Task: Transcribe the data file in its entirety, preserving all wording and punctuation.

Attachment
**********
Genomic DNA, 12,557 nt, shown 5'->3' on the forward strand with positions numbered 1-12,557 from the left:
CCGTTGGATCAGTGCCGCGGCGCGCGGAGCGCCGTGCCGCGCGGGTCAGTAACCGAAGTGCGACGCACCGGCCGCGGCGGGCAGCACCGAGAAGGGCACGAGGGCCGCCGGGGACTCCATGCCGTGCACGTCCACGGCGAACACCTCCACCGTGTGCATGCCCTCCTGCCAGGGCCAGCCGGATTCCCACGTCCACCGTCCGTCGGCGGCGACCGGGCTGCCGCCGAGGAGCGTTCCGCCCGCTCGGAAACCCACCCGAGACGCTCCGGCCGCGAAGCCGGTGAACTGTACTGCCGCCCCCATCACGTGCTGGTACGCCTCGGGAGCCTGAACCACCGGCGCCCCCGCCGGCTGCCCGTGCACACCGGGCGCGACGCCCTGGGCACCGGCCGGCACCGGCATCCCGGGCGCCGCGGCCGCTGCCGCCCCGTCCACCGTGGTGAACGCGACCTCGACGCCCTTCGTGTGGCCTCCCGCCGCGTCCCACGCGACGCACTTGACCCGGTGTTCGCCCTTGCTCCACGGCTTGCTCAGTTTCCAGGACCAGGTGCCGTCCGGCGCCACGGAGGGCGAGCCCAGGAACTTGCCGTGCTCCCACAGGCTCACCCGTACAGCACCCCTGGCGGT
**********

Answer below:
Genomic DNA, 12,557 nt, shown 5'->3' on the forward strand with positions numbered 1-12,557 from the left:
CCGTTGGATCAGTGCCGCGGCGCGCGGAGCGCCGTGCCGCGCGGGTCAGTAACCGAAGTGCGACGCACCGGCCGCGGCGGGCAGCACCGAGAAGGGCACGAGGGCCGCCGGGGACTCCATGCCGTGCACGTCCACGGCGAACACCTCCACCGTGTGCATGCCCTCCTGCCAGGGCCAGCCGGATTCCCACGTCCACCGTCCGTCGGCGGCGACCGGGCTGCCGCCGAGGAGCGTTCCGCCCGCTCGGAAACCCACCCGAGACGCTCCGGCCGCGAAGCCGGTGAACTGTACTGCCGCCCCCATCACGTGCTGGTACGCCTCGGGAGCCTGAACCACCGGCGCCCCCGCCGGCTGCCCGTGCACACCGGGCGCGACGCCCTGGGCACCGGCCGGCACCGGCATCCCGGGCGCCGCGGCCGCTGCCGCCCCGTCCACCGTGGTGAACGCGACCTCGACGCCCTTCGTGTGGCCTCCCGCCGCGTCCCACGCGACGCACTTGACCCGGTGTTCGCCCTTGCTCCACGGCTTGCTCAGTTTCCAGGACCAGGTGCCGTCCGGCGCCACGGAGGGCGAGCCCAGGAACTTGCCGTGCTCCCACAGGCTCACCCGTACAGCACCCCTGGCGGT